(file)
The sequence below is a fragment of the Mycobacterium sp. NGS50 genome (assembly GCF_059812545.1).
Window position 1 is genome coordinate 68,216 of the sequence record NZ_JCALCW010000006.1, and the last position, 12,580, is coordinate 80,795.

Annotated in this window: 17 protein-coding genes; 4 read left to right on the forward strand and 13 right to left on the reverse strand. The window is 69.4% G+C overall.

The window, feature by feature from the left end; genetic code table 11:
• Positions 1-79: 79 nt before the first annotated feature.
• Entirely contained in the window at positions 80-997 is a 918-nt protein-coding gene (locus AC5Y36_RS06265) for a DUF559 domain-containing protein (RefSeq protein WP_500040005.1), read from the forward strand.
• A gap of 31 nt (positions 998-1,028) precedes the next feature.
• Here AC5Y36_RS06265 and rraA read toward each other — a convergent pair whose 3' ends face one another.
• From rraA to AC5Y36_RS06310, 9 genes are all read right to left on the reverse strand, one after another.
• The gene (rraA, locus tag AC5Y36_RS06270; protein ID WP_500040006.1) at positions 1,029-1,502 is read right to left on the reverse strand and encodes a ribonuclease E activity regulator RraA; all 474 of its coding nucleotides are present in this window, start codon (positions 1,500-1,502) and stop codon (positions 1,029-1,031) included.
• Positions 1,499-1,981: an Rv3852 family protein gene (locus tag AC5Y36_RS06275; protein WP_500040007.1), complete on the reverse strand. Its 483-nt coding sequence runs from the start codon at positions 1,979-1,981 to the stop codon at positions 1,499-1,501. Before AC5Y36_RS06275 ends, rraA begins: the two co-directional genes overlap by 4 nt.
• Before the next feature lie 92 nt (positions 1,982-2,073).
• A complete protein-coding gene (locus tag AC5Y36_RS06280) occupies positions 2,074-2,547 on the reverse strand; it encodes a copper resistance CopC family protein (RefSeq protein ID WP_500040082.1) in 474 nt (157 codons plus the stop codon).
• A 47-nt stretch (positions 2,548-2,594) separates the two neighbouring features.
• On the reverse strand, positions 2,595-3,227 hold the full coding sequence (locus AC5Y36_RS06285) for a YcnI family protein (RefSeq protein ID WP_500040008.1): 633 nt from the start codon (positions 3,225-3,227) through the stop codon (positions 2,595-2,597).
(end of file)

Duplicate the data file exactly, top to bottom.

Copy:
The sequence below is a fragment of the Mycobacterium sp. NGS50 genome (assembly GCF_059812545.1).
Window position 1 is genome coordinate 68,216 of the sequence record NZ_JCALCW010000006.1, and the last position, 12,580, is coordinate 80,795.

Annotated in this window: 17 protein-coding genes; 4 read left to right on the forward strand and 13 right to left on the reverse strand. The window is 69.4% G+C overall.

The window, feature by feature from the left end; genetic code table 11:
• Positions 1-79: 79 nt before the first annotated feature.
• Entirely contained in the window at positions 80-997 is a 918-nt protein-coding gene (locus AC5Y36_RS06265) for a DUF559 domain-containing protein (RefSeq protein WP_500040005.1), read from the forward strand.
• A gap of 31 nt (positions 998-1,028) precedes the next feature.
• Here AC5Y36_RS06265 and rraA read toward each other — a convergent pair whose 3' ends face one another.
• From rraA to AC5Y36_RS06310, 9 genes are all read right to left on the reverse strand, one after another.
• The gene (rraA, locus tag AC5Y36_RS06270; protein ID WP_500040006.1) at positions 1,029-1,502 is read right to left on the reverse strand and encodes a ribonuclease E activity regulator RraA; all 474 of its coding nucleotides are present in this window, start codon (positions 1,500-1,502) and stop codon (positions 1,029-1,031) included.
• Positions 1,499-1,981: an Rv3852 family protein gene (locus tag AC5Y36_RS06275; protein WP_500040007.1), complete on the reverse strand. Its 483-nt coding sequence runs from the start codon at positions 1,979-1,981 to the stop codon at positions 1,499-1,501. Before AC5Y36_RS06275 ends, rraA begins: the two co-directional genes overlap by 4 nt.
• Before the next feature lie 92 nt (positions 1,982-2,073).
• A complete protein-coding gene (locus tag AC5Y36_RS06280) occupies positions 2,074-2,547 on the reverse strand; it encodes a copper resistance CopC family protein (RefSeq protein ID WP_500040082.1) in 474 nt (157 codons plus the stop codon).
• A 47-nt stretch (positions 2,548-2,594) separates the two neighbouring features.
• On the reverse strand, positions 2,595-3,227 hold the full coding sequence (locus AC5Y36_RS06285) for a YcnI family protein (RefSeq protein ID WP_500040008.1): 633 nt from the start codon (positions 3,225-3,227) through the stop codon (positions 2,595-2,597).